Hike 3/15/17

Arthur Pack Loop 

3.9 miles +/- With minimal elevation gain, this hike is perfect for an easy day on the trails. Even with this larger loop, you’ll only log four miles, but you can hike it multiple times or different directions to mix it up and get a medium distance hike in. Given that it’s primarily doubletrack width, it’s also a loop that can be done at night easily enough. 

Pima Canyon Dam 6.0 miles R/T

Rated 3.5-4

(5 being hardest)

Pima Canyon is one of the most popular hiking areas in all of the Santa Catalina mountains, as you may notice when you arrive at the large trailhead parking lot.

The trail starts out in the desert where you’ll walk among Saguaros, prickly pears, and various types of cholla. The first stretch is something of a corridor as the path snakes its way through several plots of private property.

Before long you’ll begin a gradual climb, at the top of which you’ll be able to look South and see the entire Tucson valley. Enjoy the view because shortly thereafter the trail heads up into the canyon and the city will begin to disappear from sight.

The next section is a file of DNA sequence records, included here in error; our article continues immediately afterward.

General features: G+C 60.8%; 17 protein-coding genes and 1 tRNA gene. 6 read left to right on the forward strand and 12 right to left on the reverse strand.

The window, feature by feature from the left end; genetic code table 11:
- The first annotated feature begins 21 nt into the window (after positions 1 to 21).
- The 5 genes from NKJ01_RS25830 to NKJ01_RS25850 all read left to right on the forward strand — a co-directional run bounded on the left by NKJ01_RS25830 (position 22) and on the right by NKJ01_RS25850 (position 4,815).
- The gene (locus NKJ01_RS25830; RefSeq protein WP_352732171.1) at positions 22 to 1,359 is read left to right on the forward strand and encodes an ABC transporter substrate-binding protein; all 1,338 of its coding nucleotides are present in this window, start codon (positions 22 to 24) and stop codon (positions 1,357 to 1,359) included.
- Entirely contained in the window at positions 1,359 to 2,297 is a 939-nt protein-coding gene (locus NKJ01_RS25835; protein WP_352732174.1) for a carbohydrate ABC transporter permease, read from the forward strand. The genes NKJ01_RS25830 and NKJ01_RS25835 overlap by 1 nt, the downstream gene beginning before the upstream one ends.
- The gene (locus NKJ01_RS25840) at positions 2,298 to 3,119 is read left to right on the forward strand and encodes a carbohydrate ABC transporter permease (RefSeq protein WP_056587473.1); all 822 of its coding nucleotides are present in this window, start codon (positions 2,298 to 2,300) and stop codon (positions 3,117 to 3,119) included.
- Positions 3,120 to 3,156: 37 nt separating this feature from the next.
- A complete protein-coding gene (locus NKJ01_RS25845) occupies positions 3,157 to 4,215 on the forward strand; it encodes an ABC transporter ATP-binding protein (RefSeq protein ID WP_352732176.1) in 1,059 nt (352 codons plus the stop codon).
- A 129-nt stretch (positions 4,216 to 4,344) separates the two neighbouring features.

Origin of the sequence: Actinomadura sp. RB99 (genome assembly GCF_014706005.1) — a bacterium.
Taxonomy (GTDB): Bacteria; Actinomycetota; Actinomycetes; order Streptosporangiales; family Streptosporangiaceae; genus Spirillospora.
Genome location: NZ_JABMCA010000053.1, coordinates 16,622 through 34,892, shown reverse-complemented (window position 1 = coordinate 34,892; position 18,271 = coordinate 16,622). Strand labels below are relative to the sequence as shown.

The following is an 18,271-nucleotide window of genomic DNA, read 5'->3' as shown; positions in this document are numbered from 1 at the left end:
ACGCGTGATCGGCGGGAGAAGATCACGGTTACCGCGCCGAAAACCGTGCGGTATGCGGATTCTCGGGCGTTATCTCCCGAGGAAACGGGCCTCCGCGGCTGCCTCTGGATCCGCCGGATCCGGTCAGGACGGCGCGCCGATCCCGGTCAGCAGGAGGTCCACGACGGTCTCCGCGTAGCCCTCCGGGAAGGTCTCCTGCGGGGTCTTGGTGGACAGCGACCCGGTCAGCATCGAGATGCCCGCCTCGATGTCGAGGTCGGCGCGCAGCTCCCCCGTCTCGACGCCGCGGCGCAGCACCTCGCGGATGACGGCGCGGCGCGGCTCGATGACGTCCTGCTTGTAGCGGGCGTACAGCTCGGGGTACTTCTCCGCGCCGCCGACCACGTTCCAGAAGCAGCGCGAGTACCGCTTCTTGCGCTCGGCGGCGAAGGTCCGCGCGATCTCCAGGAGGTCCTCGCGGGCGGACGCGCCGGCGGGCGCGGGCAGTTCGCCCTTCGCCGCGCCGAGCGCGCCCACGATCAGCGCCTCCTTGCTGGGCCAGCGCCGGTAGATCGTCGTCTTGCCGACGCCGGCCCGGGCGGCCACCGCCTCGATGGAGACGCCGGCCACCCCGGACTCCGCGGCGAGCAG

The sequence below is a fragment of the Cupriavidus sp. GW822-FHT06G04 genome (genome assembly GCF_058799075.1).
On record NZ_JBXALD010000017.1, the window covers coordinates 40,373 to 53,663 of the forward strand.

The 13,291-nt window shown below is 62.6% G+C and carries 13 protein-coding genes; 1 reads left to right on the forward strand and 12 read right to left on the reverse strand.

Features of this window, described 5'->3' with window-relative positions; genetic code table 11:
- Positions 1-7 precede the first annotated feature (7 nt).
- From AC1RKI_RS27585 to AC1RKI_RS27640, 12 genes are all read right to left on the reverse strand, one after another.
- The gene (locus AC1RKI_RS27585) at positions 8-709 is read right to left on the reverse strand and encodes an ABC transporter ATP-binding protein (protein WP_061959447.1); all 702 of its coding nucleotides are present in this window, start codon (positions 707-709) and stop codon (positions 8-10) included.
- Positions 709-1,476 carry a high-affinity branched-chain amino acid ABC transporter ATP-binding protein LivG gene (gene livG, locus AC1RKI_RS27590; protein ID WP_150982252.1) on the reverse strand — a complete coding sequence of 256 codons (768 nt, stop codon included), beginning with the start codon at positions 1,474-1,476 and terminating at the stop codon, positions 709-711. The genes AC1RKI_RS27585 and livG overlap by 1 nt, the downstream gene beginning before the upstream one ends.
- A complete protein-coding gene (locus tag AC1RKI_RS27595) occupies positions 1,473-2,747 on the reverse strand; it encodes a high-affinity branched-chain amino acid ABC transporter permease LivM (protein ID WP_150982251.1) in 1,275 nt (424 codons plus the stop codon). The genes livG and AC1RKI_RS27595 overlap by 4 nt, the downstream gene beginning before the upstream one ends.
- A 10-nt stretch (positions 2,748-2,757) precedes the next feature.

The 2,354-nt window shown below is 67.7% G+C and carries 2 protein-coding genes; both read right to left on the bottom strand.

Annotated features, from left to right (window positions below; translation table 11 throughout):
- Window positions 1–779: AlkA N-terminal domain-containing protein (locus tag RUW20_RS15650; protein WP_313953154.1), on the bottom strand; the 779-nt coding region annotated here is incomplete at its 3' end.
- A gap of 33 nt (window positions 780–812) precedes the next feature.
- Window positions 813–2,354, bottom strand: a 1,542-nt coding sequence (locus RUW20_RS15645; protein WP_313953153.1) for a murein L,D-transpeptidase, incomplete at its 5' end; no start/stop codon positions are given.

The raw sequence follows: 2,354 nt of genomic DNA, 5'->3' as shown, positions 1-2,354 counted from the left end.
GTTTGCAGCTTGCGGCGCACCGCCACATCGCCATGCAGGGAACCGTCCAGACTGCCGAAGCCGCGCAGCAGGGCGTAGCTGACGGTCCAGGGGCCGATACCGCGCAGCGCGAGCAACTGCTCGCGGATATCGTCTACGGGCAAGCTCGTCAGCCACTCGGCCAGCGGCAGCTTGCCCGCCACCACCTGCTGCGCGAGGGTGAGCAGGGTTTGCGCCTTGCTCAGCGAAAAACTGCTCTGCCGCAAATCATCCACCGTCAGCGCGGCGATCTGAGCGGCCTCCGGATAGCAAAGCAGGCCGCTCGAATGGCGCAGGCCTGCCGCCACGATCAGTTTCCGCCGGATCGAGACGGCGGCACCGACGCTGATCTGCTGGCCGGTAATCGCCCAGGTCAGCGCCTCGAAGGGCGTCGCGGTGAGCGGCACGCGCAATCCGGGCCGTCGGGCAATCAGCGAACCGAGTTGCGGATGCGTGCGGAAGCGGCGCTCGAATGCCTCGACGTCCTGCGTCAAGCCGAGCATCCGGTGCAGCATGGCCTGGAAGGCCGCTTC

After dropping down into the creek bed, which is usually dry outside of Winter and early Spring, the trail will wind through a lush riparian area full of many tall trees. The dense foliage in this section is often home to red tailed hawks and the shade it provides is one of the reasons for Pima Canyon’s popularity.

Once the canyon begins to open up and the flora isn’t quite as thick, you’ll want to keep your eyes peeled for large slabs of exposed bedrock just after the trail crosses the creek bed from West to East. The rock will have alternating dark and light lines and you may be able to spot some bedrock mortar holes in the area. That is where you’ll want to rest for a bit and hopefully enjoy a snack.

The mortar holes were made by the Hohokam people who inhabited the area around a thousand years ago as they ground bean pods from the Mesquite tree into flour for cooking. More recently, the Arizona Game and Fish Department constructed a small stone dam nearby to provide the local wildlife with a steady water source. It’s mostly silted in these days and it’s easy to miss, but it nevertheless serves as the most common landmark for hikers to rest up before turning around.

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